Faculty Spotlight

Professor’s Research Leads to New Legislation on Reporting Child Abuse

Dale Margolin Cecka

By Suzi Morales
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A groundbreaking 2014 article by Professor Dale Margolin Cecka advocating against the use of anonymous child protection tip hotlines is gaining new traction as states adopt laws against the practice based on Cecka’s work.

In the article, “Abolish Anonymous Reporting to Child Abuse Hotlines,” Cecka took the position that anonymous reporting is not simply ineffective in preventing abuse, it is also harmful to families.

The downside of anonymous reporting
On first blush, it may seem that providing a tool to report child abuse protects children. But Cecka says that allowing tipsters to submit reports without verifying their identity or even gathering their information opens the door to reports from neighbors, ex-partners, and even strangers. Anonymous callers often don’t have the facts about the situation and may have ulterior motives for reporting claimed abuse, Cecka notes, and the resulting investigations are traumatic for families.

“There's no reason to allow people to anonymously call [child protective services] and immediately trigger investigation into the family home,” Cecka says. “It's violative of the Fourth Amendment. … It can trigger unwanted intervention by CPS, and can begin a very antagonistic relationship when the point of child welfare originally was to help families.”

California Assembly Bill 391, which goes into effect in January 2024, will require agencies to gather information including name, telephone number, and the basis for the report. If the reporter refuses to provide personal information, the agency must make a reasonable effort to determine the basis for the refusal. Similarly, a law that recently went into effect in Texas requires reporters to provide personal information, which is kept confidential.

Dale Cecka

Existing protections for children
According to Cecka, limiting anonymous reporting will not reduce protections for children. She notes that most child protection reports come from credible experts like doctors and teachers, who are often required by law to report suspected abuse and are not permitted to report anonymously.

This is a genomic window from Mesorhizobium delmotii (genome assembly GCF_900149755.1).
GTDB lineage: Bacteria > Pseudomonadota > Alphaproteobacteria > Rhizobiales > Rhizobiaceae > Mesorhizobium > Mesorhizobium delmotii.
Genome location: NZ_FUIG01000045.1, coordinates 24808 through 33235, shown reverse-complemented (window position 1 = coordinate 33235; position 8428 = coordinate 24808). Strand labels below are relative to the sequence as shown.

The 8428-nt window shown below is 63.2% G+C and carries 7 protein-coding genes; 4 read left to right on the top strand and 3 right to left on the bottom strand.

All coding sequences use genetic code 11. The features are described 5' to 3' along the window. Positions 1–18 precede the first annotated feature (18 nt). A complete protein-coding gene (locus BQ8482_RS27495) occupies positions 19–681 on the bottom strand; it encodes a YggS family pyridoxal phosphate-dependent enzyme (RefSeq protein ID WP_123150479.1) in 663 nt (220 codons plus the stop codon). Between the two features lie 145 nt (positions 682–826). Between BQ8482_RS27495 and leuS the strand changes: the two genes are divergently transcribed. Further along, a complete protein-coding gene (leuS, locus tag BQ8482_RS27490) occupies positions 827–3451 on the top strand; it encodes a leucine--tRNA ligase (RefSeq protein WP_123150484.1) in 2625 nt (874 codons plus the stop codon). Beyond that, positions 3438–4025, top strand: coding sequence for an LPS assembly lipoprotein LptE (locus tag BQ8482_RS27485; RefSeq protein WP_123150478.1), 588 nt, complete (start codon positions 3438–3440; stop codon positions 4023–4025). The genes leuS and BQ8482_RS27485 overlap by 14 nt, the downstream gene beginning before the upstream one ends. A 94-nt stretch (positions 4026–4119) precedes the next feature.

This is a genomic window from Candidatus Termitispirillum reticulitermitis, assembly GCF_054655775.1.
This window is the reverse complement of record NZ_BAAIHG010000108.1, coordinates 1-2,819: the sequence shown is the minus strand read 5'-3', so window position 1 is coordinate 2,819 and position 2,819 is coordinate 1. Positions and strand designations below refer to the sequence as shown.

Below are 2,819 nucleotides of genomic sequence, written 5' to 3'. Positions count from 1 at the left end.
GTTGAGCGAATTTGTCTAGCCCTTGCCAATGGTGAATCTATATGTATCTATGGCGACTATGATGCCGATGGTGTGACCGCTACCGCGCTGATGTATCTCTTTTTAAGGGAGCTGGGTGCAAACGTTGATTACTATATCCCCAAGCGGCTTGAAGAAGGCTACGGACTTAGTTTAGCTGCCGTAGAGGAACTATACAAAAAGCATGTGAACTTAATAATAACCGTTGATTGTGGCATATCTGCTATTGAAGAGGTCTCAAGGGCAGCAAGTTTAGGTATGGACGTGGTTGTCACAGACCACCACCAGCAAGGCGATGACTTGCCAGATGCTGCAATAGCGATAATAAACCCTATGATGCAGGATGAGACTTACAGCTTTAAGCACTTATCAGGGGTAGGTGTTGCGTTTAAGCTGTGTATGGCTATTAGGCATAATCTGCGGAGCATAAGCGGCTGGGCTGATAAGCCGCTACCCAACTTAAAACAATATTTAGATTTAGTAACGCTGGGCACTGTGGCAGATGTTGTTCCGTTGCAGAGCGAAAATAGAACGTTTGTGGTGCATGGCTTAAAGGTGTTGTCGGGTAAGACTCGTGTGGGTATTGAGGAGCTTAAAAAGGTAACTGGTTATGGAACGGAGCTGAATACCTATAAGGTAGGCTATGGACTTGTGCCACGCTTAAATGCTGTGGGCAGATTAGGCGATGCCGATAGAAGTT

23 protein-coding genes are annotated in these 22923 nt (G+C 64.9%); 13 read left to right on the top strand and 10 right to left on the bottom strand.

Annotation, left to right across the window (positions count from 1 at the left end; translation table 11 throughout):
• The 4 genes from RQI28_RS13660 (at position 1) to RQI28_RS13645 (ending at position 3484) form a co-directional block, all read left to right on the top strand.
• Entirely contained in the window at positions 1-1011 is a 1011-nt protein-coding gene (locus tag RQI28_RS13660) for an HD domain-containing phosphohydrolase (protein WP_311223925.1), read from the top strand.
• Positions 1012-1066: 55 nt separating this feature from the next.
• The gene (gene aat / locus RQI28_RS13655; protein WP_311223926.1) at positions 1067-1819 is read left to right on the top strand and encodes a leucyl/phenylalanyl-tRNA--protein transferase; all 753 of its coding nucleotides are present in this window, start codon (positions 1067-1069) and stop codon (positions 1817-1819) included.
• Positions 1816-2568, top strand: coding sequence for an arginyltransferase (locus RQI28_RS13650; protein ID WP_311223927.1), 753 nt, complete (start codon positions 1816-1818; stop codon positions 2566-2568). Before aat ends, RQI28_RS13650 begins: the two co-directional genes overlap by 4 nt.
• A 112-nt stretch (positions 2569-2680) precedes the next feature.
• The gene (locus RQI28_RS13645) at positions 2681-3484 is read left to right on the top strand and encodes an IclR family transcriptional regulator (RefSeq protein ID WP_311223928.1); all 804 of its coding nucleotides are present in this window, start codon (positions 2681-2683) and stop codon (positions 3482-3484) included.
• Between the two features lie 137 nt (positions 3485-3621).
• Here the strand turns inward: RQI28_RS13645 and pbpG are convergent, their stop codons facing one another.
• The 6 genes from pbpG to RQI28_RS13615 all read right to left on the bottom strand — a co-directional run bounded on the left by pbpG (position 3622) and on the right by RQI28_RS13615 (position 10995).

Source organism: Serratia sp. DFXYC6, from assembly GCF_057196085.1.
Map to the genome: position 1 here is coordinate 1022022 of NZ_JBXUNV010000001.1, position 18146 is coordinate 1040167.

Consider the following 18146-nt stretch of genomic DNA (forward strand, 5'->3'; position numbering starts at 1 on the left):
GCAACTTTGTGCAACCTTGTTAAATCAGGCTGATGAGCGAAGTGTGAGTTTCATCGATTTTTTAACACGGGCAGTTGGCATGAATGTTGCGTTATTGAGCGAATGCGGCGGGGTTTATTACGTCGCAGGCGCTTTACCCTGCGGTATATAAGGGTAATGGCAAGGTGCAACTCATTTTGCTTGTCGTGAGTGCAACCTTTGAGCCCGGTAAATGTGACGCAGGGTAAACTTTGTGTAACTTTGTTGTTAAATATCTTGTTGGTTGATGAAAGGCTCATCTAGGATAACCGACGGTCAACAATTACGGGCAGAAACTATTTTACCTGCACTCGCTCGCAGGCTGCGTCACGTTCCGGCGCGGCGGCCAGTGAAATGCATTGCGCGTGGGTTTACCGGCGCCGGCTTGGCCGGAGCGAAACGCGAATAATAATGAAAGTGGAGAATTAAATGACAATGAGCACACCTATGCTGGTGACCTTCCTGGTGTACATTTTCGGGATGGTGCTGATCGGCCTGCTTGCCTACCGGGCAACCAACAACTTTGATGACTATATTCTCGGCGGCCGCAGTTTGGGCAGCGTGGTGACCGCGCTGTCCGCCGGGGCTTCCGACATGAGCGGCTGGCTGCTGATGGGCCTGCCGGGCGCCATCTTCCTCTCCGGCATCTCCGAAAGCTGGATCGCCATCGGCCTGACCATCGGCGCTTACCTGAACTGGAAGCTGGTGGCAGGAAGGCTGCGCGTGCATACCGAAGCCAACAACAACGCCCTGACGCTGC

At least a half dozen other states are considering similar legislation. In addition to her article forming the basis for the laws, Cecka has been involved in efforts like educating advocacy groups and helping witnesses prepare for legislative testimony.

“The best job in the world”
Cecka, who began directing the Albany Law School Family Violence Litigation Clinic within The Edward P. Swyer Justice Center in the fall of 2023, did not always envision herself becoming a professor. She attended Columbia Law School with the hope of representing children in foster care. After graduation, she received the prestigious Skadden Fellowship, representing pregnant and parenting teenagers aging out of foster care through the Legal Aid Society of New York.

When the opportunity arose to apply to a clinical teaching fellowship at St. John’s University School of Law, she applied “on a whim.” Soon, she says, “I realized that clinical teaching is actually the best job in the world, because you get to do direct representation [and], at the same time, also help students learn how to actually practice law.” She went on to found the Family Law Clinic at the University of Richmond School of Law before working in private practice and for the Georgia Attorney General’s office.

In addition to leading the clinic, Cecka continues to write and speak on family and child law issues like the Constitutional rights of parents and inequities in child welfare and family court systems. She hopes to eventually follow her 2014 article up with research and writing on newly-enacted legislation, though she notes it is often difficult to get accurate information from the agencies involved.

She will also continue her advocacy efforts around anonymous hotlines. “Not to be cheesy, but it is kind of a dream to have a law review article be the basis for legislation,” Cecka says of the practical results of her research.